I've been a little sad that I missed so much of the Great Two Vacations because of my illness (unknown at the time). I was so tired, sleeping a lot and even when I was awake I wasn't 100% there. Two experiences from the last few days have reminded me that the value of a trip lasts long past how comfortable or uncomfortable, or how awake, you happened to be at the time.
Travel from the Past the First: a year and a half ago, I visited the Library of St. Gall (photo, from Wikipedia) four days after having emergency gall bladder removal (no relation in the name from what I can find). The library was in continuous use in such a way that it has books from the 800s into the 1900s all shelves together on those great wooden shelves with locking gates which were built in the mid-1700s.
A different topic is selected for the displace cases each year, and a series of events are held at the abby related to the topic. Last year, the topic was medicinal herbs. In my graduate program this semester, I just finished reading an essay on the computerization and standardization of the information contained in these kinds of books.
Travel from the Past the Second: When I was 17 I traveled on the Trans-Siberian Railway from Yekaterinburg (where we partied with the Russian mafia... a story for another day) to Moscow. CNN featured it this month in their travel section. I mainly remember a series of snapshot images of the small railside towns where mules were used for plowing and an occasional goat was tethered out with no owner in sight. The bathrooms were dirty, the food was slim, and I was fairly relieved when it was over.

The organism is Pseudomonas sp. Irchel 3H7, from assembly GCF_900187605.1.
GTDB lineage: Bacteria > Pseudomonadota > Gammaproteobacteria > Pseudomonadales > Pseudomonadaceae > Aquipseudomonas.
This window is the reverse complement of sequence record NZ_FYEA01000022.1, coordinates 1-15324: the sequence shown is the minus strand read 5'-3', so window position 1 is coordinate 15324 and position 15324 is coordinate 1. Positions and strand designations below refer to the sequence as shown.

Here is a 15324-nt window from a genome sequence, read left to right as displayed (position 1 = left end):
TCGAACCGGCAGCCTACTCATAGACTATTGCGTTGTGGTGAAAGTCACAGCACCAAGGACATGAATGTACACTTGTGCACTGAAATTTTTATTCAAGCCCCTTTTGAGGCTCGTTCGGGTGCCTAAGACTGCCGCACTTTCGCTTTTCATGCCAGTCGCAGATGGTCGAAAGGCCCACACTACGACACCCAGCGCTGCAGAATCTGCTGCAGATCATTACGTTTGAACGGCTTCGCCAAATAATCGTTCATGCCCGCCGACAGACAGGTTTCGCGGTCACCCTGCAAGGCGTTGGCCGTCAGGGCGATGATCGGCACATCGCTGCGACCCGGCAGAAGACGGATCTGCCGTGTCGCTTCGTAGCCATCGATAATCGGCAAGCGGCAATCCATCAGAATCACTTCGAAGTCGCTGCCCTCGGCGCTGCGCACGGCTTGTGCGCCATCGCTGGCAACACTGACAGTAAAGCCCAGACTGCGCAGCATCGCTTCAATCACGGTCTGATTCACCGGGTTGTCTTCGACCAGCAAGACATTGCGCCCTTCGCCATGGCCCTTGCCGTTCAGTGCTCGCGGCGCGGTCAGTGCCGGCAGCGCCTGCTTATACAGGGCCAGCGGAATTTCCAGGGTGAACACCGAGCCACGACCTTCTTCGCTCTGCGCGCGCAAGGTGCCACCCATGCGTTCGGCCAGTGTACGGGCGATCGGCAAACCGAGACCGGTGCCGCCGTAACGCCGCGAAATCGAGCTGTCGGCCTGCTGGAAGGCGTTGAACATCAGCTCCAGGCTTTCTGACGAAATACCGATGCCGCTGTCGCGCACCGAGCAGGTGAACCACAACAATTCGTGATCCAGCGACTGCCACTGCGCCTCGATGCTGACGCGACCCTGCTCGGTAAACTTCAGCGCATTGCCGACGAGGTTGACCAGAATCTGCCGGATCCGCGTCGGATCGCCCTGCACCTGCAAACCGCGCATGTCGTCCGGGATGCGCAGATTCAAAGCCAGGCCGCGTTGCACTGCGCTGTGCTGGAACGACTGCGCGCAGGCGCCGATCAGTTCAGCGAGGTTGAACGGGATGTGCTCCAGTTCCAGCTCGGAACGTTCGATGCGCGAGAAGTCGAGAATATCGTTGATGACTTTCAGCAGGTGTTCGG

What I did not know at the time was that my great-grandfather had also traveled on the railway. He was an engineer working on the Subic Bay project in the Philippines and for some time halved his years between the Philippines and California. At least once used the Trans-Siberian Railway for his trip home. To read that and to have already experienced a tiny bit of his journey home was a moment that added to the value of my journey years later.